Dewey’s best-known work; an account of the character of ideas and knowledge as tools and plans of action. Science is thus linked to experience and prediction. Republished as recently as 2012 (Whitefish, MT: Kessinger).

  • Feyerabend, Paul K. Against Method: Outline of an Anarchistic Theory of Knowledge. London, UK: Verso, 1978.

    A rejection of the idea of a “scientific method” in favor of multiplicity of theories and methods.

  • Foucault, Michel. The Order of Things: An Archaeology of the Human Sciences. World of Man: A Library of Theory and Research on the Human Sciences. New York: Pantheon, 1970.

    A study of 18th-century human sciences that introduces Foucault’s idea of an episteme, as the system of meanings, questions, and authorization structures that determine the shape of a science. Republished as recently as 1997 (London: Routledge).

  • Fuller, Steve. Social Epistemology. Science, Technology, and Society. 2d ed. Bloomington: Indiana University Press, 2002.

    Fuller’s idiosyncratic reading of the philosophy and sociology of science, from which he draws a mandate for the social epistemologist as regulator of the process of inquiry. First published in 1988.

  • Kuhn, Thomas S. The Structure of Scientific Revolutions. 4th ed. Chicago: University of Chicago Press, 2012.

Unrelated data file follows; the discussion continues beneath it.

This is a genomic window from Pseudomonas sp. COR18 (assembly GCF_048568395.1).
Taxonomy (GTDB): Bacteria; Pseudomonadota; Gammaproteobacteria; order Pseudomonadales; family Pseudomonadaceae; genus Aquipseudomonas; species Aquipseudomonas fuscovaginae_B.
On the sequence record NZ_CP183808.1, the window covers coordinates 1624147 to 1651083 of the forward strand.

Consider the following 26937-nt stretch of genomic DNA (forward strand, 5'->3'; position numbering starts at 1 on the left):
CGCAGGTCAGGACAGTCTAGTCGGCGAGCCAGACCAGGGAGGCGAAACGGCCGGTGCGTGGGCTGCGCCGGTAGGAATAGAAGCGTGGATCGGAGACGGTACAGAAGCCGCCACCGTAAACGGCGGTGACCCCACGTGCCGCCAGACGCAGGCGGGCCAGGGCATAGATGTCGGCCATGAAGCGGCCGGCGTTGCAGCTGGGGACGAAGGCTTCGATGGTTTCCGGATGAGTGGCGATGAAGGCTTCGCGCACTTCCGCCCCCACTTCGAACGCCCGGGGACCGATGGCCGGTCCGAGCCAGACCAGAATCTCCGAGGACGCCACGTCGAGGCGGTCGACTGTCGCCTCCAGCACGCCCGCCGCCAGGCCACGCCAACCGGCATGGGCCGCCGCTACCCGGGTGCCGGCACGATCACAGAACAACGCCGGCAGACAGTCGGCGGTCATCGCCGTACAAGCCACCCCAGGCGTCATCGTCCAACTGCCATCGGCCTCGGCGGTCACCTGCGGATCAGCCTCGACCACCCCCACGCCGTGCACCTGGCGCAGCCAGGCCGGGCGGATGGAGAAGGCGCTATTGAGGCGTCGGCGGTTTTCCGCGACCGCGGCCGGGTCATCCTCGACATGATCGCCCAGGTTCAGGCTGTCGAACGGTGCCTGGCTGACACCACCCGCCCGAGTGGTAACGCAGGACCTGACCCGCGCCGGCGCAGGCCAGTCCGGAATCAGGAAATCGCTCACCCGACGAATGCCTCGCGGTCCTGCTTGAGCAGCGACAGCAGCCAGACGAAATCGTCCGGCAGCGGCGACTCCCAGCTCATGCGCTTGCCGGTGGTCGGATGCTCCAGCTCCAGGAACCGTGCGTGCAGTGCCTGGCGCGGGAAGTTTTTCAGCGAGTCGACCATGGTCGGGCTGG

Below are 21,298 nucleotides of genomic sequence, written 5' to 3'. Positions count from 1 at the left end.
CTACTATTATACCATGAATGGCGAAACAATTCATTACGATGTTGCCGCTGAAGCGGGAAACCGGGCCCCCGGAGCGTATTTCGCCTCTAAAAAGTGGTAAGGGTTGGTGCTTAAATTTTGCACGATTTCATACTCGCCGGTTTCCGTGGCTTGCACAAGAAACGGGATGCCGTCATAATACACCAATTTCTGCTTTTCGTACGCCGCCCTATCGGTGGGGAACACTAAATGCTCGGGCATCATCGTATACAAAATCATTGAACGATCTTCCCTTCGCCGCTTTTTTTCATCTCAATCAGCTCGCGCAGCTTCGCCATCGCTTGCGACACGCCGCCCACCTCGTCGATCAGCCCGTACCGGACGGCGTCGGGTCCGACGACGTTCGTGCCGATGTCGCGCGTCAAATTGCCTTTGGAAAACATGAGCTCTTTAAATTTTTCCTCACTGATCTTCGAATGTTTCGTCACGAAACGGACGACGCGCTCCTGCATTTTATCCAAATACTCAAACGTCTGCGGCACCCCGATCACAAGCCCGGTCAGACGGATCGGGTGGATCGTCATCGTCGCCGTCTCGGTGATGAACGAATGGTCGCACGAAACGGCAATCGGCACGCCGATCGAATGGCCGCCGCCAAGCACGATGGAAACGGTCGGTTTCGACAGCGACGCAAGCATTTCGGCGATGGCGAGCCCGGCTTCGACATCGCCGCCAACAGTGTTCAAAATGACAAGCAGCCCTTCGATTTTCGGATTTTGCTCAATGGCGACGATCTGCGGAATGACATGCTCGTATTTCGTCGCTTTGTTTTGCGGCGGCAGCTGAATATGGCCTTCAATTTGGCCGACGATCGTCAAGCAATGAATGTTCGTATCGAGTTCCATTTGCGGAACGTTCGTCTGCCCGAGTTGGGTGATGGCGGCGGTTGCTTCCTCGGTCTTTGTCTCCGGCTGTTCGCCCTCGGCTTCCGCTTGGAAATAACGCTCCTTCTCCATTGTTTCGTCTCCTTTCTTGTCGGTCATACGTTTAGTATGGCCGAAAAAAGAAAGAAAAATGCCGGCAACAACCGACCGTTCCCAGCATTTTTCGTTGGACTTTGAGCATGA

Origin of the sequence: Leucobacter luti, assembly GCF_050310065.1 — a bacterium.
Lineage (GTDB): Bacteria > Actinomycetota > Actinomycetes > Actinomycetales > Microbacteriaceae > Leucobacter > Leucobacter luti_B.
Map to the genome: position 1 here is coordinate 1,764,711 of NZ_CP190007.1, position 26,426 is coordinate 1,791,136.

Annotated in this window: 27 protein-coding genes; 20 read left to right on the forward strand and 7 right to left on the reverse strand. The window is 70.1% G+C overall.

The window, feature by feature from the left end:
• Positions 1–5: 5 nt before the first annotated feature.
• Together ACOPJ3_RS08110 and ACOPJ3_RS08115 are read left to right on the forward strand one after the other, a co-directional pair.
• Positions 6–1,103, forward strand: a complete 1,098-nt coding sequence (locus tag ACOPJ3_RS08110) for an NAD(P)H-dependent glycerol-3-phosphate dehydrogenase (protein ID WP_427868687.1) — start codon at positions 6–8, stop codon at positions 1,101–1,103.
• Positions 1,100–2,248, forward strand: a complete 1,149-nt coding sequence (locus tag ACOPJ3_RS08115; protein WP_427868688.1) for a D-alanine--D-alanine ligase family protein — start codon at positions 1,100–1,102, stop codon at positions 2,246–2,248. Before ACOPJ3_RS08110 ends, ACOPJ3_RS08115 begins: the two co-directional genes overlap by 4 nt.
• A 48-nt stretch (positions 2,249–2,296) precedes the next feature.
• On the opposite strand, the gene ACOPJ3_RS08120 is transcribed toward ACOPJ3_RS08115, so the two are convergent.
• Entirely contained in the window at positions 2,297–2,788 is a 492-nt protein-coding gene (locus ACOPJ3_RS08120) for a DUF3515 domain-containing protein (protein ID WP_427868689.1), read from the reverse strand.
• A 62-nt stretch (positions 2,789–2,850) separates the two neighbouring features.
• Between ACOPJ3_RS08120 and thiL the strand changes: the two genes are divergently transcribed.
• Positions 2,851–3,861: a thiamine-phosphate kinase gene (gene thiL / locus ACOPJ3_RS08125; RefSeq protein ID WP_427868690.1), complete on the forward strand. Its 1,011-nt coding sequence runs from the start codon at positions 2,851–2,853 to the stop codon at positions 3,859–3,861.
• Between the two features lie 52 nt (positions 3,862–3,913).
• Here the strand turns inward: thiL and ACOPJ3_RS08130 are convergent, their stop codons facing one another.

A classic work. Science as cycles of normal puzzle-solving inquiry punctuated by revolutions in which a current paradigm (set of worldviews, meanings, instrumentation, experimental methods, standards of evaluation, in the context of which puzzles are solved) is replaced by a new one. The social character of science is emphasized. Originally published in 1962, the 2012 edition features a substantial introduction by Ian Hacking.

  • Mill, John Stuart. “Of the Liberty of Thought and Discussion.” In On Liberty. By John Stuart Mill, 15–52. Edited by Elizabeth Rapaport. Indianapolis, IN: Hackett, 1978.

    The classic statement of liberalism, advocating the value of diversity of opinion and critical exchange among those holding diverse views. First published in 1859 (London: J. W. Parker); republished as recently as 2012 (New York: Cambridge University Press).

  • Peirce, Charles Sanders. Values in a Universe of Choice: Selected Writings of Charles S. Peirce (1839–1914). Edited by Philip Wiener. New York: Doubleday, 1958.

    See “The Fixation of Belief” (pp. 91–112) and “How to Make Our Ideas Clear” (pp. 113–136). These two essays, first published in 1878 and 1877, respectively, articulate Peirce’s view about the communitarian character of inquiry, and his conception of truth as that to which all inquirers would assent at the end of inquiry.

  • Popper, Karl R. Conjectures and Refutations: The Growth of Scientific Knowledge. London: Routledge, 2002.

    The Popperian form of criticism: conjectures may come from any source; the scientific approach is to attempt to refute them. Conjectures are corroborated after such refutation attempts but not confirmed. Originally published in 1963 (London: Routledge & Kegan Paul).